Artist and current co-president of the Stutz Artist Association Laura LaForge opened her studio in the Stutz Business and Arts Center 18 years ago, and though much has changed—artists no longer smoke inside or play bongo drums in the hallways by night—the creative energy in the industrial halls has remained the same.
Each year, the Stutz Artist Association holds an open house to shed a light on the art studios that reside within the space, but this year the organization celebrates its Silver Anniversary. This marks 25 years of Indianapolis artists creating anything from cornfield and rooster paintings to contemporary art in the former auto factory.
The open house weekend starts on Thursday, April 26 at 6:30p.m. with the Silver Anniversary Celebration and Art Preview in the historic Stutz building itself. While the building houses dozens of art studios today, 26 years ago Turner Woodard just barely saved this 100-year-old building that once manufactured Stutz cars.
Woodard quickly renovated the space to create a home for artists in Indianapolis. However, he continues to honor the building’s origins today with many cars on display throughout the building.
Thursday evening, guests can see the automobile collection, meet artists, and get a first glance at the studios all while benefiting the Stutz Residency Program.
Since 1996, the Stutz Artist Association has awarded two emerging artists a free studio in the building for an entire year through this program. Stutz artistStuart Alter, who chairs the Silver Anniversary celebration. said that many recipients of the award have gone on to be successful artists in Indianapolis and managers at the Harrison Center for the Arts or 924 Gallery after their year in the Stutz Building.
On April 27 from 5:30 to 10:30 p.m. and April 28 from 1 to 5 p.m., the annual Raymond James Stutz Artists Open House Weekend will take place. Locally crafted art will include 20-foot-tall wall sculptures and paintings of women throughout history, works made out of logs, and hat sculptures built of pencils. Prices range from as little as $12 to $10,000 sculptures.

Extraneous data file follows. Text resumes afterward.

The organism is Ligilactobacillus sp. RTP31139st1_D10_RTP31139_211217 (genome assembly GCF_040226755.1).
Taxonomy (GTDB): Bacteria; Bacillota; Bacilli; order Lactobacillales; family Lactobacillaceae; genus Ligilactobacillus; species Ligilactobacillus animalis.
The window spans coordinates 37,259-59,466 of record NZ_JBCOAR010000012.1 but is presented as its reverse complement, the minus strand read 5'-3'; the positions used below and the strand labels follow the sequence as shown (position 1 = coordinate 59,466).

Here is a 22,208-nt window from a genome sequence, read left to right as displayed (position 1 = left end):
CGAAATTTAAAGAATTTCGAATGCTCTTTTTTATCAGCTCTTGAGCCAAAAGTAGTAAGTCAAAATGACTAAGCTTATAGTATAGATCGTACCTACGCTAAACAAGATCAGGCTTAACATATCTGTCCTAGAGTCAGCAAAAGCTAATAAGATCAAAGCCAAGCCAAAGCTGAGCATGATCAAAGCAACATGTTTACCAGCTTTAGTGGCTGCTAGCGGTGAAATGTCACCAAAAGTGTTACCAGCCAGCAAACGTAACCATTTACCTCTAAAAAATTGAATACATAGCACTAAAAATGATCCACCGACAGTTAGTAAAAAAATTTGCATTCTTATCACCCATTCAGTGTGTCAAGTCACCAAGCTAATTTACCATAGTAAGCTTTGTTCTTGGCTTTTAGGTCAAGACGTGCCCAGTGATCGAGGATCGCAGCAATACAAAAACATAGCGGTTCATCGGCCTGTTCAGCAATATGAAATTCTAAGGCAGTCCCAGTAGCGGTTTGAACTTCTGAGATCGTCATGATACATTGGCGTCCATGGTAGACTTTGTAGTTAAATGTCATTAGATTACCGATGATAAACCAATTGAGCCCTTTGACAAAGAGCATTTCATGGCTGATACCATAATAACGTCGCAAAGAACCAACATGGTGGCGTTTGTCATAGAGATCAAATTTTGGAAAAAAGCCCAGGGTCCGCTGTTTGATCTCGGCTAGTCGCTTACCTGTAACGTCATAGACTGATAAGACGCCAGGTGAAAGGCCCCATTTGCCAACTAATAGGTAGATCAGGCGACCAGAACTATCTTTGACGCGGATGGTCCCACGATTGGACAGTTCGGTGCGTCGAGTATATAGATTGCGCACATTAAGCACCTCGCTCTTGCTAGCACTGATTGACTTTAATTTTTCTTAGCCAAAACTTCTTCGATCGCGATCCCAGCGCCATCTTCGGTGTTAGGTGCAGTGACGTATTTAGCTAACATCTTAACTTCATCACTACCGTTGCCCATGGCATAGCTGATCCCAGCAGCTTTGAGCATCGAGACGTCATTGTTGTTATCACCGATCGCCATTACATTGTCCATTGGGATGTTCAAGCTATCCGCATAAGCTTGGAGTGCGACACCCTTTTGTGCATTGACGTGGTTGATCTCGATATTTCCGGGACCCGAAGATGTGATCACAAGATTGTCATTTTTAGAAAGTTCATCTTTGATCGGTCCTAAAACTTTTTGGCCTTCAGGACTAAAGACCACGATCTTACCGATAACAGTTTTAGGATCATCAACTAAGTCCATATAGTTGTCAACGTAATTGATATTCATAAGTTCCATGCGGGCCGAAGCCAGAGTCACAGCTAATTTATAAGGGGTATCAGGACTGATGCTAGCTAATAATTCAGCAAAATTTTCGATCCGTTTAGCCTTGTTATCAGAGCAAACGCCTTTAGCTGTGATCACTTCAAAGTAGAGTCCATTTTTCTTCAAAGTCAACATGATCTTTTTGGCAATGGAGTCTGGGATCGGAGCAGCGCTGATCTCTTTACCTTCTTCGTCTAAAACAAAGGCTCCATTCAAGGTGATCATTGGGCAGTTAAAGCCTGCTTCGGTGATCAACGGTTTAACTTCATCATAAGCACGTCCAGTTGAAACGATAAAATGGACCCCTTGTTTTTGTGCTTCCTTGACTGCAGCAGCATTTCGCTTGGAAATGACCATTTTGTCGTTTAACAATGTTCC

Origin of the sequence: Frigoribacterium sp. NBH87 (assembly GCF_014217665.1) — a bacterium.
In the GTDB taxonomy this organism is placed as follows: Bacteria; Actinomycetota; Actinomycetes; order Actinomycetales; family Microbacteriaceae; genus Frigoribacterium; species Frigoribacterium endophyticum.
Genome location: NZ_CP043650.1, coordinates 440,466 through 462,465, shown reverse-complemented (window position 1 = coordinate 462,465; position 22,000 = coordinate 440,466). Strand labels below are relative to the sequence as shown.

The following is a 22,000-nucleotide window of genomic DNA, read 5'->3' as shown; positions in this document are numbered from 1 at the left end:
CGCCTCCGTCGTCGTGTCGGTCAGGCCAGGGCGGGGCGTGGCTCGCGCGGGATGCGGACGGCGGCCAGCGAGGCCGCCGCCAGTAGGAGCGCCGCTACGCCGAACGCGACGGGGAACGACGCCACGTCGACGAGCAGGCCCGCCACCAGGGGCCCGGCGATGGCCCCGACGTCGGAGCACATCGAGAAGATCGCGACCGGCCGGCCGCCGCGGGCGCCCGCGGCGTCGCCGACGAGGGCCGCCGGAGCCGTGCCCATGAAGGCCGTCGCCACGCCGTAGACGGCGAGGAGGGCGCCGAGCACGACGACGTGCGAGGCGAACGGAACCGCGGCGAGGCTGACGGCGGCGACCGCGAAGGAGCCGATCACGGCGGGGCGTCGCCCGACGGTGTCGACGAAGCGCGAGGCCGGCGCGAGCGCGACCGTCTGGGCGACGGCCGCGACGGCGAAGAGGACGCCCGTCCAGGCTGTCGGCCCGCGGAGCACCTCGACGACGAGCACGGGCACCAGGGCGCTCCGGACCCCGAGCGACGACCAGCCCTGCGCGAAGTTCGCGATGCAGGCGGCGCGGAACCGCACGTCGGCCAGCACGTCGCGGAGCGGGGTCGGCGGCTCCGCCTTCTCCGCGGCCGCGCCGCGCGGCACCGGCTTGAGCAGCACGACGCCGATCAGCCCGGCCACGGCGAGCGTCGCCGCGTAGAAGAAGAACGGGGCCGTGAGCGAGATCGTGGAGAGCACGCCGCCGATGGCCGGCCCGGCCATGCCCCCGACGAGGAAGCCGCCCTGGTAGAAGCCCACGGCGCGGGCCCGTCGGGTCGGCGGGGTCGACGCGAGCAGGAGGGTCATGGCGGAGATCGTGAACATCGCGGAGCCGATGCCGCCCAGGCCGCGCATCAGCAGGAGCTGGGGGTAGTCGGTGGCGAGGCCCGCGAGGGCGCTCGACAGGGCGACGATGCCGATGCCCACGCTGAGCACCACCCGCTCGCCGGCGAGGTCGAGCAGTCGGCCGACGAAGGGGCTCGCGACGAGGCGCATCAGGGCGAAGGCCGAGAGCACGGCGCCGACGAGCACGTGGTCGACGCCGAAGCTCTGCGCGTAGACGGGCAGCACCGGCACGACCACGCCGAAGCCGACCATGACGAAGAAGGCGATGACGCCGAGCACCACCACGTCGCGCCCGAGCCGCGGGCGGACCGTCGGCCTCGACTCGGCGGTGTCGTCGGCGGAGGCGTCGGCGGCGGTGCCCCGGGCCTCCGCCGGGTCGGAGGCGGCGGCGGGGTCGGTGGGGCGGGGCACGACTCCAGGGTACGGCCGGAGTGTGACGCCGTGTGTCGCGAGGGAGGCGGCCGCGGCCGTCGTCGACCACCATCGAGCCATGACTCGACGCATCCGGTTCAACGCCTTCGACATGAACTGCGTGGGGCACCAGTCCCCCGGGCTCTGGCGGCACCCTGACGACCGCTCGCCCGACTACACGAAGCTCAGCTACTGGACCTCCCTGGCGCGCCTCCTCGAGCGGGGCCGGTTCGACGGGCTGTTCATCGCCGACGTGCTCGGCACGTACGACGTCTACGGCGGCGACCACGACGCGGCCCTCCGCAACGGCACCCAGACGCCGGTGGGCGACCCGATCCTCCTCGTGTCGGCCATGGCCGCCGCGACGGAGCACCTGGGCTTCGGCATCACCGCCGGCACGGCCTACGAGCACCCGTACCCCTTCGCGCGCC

Attendees will be able to stroll through studios and purchase art on the spot, a luxury that isn’t allowed during the normal operating hours of the Stutz Building.
“I want the artists to have amazing shows and get support from Indy,” LaForge says. “Whether that be verbal or financial, just motivating the artists to continue to work and celebrate.”
Navigating the Stutz Business Center
Back in 2013, IM spoke with Cathi Wineland, Stutz Artist Open House coordinator, on why it’s so easy to get lost in the building. Here is our conversation:
IM: Why do we always take wrong turns in the Stutz?
CW: The five buildings connect on some floors but not others. The one that tricks people is the A building—you can’t access it from the first floor. It’s confusing, but that’s part of the charm.
IM: Agreed. But say we’re on a tight schedule.
CW: Take an elevator to the fourth floor and work your way back down via stairs. And come back to buy art on Saturday, when it’s quieter.
IM: Which area do people miss?
CW: Some people stop at the Car Room on the second floor, but a door on the west end connects to another corridor of artists in the D building.
IM: Has anyone ever been locked in overnight?
CW: No. We walk the halls and make sure everyone’s out.
IM: Is that creepy?
CW: Kind of. The artists work strange hours, and there are ghost stories. I wouldn’t want to be there alone at 3 a.m.
Stutz Business and Arts Center — 1060 N. Capitol Ave., 317-488-7373